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Tuesday, March 17, 2009 | Kudos to voiceofsandiego.org for running Randy Dotinga’s well-written stories, “Me and My Genome.”

I signed up for the Scripps Navigenics test in December after reading the first installment of this series. I haven’t got my Scripps Navigenics results back yet, but reading Dotinga’s second installment gives me some perspective on how to react to the “news” when I receive it. Like the author of the story, I am concerned about colon cancer and prostate cancer — most people are since they are leading killers of men.

I am reminded of an old saying that a physician once told me — “if a man lives long enough he will die of prostate cancer” — unlike breast cancer which does not affect most women, every man will eventually get prostate cancer if he does not die of some other problem first.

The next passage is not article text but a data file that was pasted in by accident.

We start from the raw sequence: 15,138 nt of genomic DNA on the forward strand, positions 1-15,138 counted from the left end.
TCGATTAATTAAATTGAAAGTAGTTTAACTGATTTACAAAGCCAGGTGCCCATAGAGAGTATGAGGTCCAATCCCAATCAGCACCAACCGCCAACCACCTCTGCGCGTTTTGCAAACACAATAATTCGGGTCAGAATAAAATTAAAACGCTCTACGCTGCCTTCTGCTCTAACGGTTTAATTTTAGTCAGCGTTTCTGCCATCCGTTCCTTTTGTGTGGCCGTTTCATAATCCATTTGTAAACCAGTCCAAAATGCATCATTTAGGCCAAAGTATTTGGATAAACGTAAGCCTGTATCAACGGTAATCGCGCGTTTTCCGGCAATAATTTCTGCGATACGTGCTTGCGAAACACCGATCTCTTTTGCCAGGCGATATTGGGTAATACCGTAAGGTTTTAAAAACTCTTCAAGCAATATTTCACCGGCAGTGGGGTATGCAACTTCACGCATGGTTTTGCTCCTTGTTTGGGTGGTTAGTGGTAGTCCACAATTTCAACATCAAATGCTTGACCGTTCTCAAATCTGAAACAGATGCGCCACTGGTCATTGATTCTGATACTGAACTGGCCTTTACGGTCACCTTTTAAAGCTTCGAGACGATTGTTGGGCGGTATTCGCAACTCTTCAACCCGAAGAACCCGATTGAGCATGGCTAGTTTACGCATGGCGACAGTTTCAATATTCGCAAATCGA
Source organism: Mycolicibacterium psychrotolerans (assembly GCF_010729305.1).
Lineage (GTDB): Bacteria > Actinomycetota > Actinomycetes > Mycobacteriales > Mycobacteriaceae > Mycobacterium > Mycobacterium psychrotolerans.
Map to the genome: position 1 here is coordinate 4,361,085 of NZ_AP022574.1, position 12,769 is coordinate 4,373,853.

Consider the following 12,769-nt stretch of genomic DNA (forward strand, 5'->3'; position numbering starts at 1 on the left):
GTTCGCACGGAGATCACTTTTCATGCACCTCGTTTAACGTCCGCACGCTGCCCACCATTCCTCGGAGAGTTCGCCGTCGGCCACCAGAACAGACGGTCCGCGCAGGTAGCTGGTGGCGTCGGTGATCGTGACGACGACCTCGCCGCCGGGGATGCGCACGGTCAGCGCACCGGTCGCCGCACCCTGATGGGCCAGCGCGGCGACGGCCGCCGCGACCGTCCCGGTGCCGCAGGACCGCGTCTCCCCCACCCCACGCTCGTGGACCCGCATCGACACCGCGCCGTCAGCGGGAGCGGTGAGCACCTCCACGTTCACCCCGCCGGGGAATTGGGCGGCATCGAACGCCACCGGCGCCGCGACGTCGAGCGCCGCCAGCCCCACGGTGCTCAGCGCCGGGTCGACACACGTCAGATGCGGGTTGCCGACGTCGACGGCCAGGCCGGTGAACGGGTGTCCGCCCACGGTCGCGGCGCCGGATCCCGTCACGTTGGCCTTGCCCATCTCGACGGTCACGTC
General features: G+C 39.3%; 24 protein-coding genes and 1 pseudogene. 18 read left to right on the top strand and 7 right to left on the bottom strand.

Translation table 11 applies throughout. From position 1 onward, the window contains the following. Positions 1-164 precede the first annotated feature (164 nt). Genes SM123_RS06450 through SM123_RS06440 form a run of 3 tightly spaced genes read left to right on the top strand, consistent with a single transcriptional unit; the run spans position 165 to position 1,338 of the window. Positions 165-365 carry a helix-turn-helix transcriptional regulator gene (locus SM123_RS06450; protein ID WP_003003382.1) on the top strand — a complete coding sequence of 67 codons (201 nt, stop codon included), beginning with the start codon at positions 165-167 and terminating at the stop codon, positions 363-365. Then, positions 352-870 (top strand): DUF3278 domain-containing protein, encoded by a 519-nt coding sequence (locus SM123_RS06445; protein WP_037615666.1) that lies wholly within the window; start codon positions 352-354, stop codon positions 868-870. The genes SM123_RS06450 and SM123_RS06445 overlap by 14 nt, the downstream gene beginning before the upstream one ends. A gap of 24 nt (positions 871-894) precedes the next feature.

I had a series of routine prostate tests for “serum PSA” which showed an increase over time. I’ve learned that PSA levels can be influenced by a variety of factors — increased sexual activity correlates with increased PSA levels, so I wasn’t feeling TOO bad about MY increase in PSA, if you catch my meaning. Anyway, my Scripps Clinic urologist recommended a more specific test, developed by San Diego’s own Gen-Probe, that is offered by the Molecular Profiling Institute. The urine test measures the expression of mRNA from the PCA3 gene — if I remember correctly from college biology, RNA stands for “recombinant nucleic acid. As one of the Scripps researchers says in the article — having a gene is one thing, but how the gene is “read” is another factor.

A layperson can think of RNA being produced when DNA is “read” — see also this.

The test was not covered by my medical insurance, so I paid a few hundred dollars out of my pocket.

But my test was negative, thank you very much.

And with this result, my doctor and I decided against a biopsy to check for prostate cancer. The point of my story is simple: If you have a higher genetic risk, and another factor, like elevated PSA, then you might be smart to do other things, like more sophisticated tests or rigorous life style changes.

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